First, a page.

Aside from the common problems of reliability and general acceptance in the scientific and legal field… which are issues with any new technology…there is another problem with using fMRI as a lie detector in the courts that is often ignored by brain porn skeptics that is perhaps the easiest to explain:
Defendants cannot be forced to testify against themselves — the Fifth Amendment. So the legal and ethical question here is: If the police put you into a machine that’s reading your mind, are you being forced to testify against yourself? At present, a person can be forced to surrender DNA. Is an f.M.R.I. scan the same thing? - Dr. Matthew Liao, neuroethicist. [via]
[Giving] rise to the question of the free will to do evil: Advances in neuroscience may result in a device that makes it impossible for a person to complete a particular action; say murder or rape. The use of such a device would require careful thought and ethical review. Do we have the right to remove the ability to make a choice, even a wrong choice from another person?
As you may know: one of our favorites, Neuroskeptic posted today about Adam Kolber’s recent comment paper for Nature about memory erasing/dampening drugs. You remember him from the Neuroethics and Law Blog.
Kolber starts off with his comment, which is behind Nature’s pay wall… so we have this:
A comment I wrote for Nature entitled, “Give Memory-Altering Drugs a Chance,” was published today. I fought hard to have the paper available free on the Internet, but in the end, I lost the battle. You can find my other papers on the topic here, here, and here. via
So give those a look. Then we have Neuroskeptic who (I’m glad wrote about this) questions the example used in the comment of how memory erasing drugs could benefit a rescue worker and he offers that a trauma victim would have been a more apt candidate, on the basis that:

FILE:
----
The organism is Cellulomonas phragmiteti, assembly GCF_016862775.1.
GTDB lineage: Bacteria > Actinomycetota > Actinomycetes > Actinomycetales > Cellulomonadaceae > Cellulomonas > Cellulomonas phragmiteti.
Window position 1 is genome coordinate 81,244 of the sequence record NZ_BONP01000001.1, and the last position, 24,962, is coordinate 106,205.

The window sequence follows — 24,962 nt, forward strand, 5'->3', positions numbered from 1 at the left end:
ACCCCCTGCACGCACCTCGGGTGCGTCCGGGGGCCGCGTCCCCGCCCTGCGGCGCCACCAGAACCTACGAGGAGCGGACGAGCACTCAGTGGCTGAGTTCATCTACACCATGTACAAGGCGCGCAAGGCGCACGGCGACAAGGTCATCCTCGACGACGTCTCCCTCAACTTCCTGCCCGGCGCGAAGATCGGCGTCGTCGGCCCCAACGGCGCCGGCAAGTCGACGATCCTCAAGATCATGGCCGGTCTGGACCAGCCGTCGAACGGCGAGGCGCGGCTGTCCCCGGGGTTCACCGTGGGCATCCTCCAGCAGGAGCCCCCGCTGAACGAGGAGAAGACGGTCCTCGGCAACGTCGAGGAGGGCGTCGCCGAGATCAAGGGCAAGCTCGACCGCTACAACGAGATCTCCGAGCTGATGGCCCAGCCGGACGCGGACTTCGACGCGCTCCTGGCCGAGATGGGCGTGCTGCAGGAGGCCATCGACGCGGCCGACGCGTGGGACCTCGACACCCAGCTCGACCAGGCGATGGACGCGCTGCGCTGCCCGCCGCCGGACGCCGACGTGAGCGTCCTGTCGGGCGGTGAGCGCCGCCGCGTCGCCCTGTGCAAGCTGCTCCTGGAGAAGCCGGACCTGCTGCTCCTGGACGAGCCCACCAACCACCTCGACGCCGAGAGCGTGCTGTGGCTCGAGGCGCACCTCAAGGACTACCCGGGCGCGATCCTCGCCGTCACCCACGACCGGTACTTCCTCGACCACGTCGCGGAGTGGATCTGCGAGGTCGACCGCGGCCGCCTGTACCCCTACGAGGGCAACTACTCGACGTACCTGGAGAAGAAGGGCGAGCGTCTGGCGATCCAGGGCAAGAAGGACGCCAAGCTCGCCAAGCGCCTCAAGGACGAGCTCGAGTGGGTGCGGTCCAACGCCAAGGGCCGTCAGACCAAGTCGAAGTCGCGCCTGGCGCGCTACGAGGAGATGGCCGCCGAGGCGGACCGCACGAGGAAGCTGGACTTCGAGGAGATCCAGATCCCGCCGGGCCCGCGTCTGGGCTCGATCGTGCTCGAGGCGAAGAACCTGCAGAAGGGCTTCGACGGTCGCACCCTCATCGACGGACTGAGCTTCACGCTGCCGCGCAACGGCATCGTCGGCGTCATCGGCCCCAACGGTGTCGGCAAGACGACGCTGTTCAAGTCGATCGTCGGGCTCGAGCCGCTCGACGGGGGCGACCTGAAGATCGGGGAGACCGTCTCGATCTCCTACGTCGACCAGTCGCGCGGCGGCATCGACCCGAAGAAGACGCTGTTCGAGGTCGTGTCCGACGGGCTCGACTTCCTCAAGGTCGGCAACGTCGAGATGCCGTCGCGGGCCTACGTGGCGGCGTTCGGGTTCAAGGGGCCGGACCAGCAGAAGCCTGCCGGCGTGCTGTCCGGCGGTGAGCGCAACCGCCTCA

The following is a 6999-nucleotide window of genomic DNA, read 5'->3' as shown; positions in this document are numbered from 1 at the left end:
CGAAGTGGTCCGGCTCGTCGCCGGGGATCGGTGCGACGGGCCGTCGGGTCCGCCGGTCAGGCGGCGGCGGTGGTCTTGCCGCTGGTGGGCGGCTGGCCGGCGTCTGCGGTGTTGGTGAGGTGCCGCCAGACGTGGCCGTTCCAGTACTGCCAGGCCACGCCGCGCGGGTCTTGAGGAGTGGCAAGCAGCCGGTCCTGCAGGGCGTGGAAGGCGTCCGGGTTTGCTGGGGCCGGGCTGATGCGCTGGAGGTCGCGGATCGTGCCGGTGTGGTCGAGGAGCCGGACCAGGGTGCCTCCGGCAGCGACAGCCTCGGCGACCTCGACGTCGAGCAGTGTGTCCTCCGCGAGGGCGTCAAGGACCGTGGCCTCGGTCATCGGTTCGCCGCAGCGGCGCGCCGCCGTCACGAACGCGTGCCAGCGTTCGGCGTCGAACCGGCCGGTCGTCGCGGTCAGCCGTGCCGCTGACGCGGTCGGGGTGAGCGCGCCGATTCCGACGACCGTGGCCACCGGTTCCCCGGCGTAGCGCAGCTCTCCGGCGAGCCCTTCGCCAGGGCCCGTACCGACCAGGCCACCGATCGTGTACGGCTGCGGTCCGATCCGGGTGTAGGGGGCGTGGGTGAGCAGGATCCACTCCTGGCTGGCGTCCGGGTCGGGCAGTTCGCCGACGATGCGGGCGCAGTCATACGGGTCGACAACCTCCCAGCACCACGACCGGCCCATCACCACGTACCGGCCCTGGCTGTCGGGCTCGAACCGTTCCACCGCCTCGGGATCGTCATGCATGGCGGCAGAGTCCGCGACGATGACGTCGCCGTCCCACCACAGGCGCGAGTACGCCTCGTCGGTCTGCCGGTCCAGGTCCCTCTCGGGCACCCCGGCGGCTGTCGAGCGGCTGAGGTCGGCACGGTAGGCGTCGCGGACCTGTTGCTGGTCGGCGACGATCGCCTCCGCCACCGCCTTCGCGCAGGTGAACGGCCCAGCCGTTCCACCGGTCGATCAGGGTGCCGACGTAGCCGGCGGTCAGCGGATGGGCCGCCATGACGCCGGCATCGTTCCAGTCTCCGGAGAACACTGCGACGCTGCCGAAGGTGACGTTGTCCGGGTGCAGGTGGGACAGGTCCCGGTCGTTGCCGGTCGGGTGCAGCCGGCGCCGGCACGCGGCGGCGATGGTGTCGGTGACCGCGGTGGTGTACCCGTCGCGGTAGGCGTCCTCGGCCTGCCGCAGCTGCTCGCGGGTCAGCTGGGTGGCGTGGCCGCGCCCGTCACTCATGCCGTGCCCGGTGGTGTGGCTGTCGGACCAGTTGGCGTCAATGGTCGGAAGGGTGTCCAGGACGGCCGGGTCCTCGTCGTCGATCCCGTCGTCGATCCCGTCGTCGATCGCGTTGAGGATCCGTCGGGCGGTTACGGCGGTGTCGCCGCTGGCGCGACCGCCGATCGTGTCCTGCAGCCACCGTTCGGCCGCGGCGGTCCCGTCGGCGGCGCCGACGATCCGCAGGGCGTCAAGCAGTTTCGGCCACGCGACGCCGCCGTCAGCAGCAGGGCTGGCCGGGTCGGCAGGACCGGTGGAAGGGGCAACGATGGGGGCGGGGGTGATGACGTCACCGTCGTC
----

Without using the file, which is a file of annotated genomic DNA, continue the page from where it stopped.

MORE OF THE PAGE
A rescue worker, at least a professional one, has chosen to do that kind of work. The experiences that are part of that job are ones they decided to have - or at least that they knew were a realistic possibility - and that may be an expression of their identity. via
Great point, though I question to what extend do forgetfulness drugs effect identity/personality and future choices, wouldn’t that depend on if we are talking actual erasing or weakening memories? Anyhoo, Kolber acknowledged, answered and expanded upon the critique here:
…just as one can choose to be a rescue worker and make it part of one’s identity, can’t one change his mind? Can’t someone decide that even though he thought he was cut out for this line of work, in fact, he failed to anticipate its psychological toll in some instance?
If you’ve read this far, you should really read the entire exchange. It’s is a fascinating topic providing interesting chasms on many levels (science, law, ethics, philosophy/self, medical, policy, etc…) and having two of my favorites discuss it today doesn’t hurt either.